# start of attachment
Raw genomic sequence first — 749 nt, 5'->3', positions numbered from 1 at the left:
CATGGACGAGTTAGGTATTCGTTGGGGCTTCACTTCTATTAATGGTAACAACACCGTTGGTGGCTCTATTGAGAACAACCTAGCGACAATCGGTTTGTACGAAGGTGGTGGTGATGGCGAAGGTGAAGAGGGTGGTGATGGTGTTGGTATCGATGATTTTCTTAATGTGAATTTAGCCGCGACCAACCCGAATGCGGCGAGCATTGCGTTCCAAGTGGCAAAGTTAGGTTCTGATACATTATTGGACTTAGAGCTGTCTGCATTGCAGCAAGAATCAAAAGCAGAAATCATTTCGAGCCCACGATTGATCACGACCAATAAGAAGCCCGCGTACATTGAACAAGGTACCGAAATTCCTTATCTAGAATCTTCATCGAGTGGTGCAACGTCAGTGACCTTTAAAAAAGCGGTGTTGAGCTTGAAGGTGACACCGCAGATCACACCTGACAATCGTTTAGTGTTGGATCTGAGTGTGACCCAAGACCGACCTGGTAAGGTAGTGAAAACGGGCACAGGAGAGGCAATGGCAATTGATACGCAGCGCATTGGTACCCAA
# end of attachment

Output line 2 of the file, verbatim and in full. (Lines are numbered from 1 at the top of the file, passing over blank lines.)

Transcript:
CATGGACGAGTTAGGTATTCGTTGGGGCTTCACTTCTATTAATGGTAACAACACCGTTGGTGGCTCTATTGAGAACAACCTAGCGACAATCGGTTTGTACGAAGGTGGTGGTGATGGCGAAGGTGAAGAGGGTGGTGATGGTGTTGGTATCGATGATTTTCTTAATGTGAATTTAGCCGCGACCAACCCGAATGCGGCGAGCATTGCGTTCCAAGTGGCAAAGTTAGGTTCTGATACATTATTGGACTTAGAGCTGTCTGCATTGCAGCAAGAATCAAAAGCAGAAATCATTTCGAGCCCACGATTGATCACGACCAATAAGAAGCCCGCGTACATTGAACAAGGTACCGAAATTCCTTATCTAGAATCTTCATCGAGTGGTGCAACGTCAGTGACCTTTAAAAAAGCGGTGTTGAGCTTGAAGGTGACACCGCAGATCACACCTGACAATCGTTTAGTGTTGGATCTGAGTGTGACCCAAGACCGACCTGGTAAGGTAGTGAAAACGGGCACAGGAGAGGCAATGGCAATTGATACGCAGCGCATTGGTACCCAA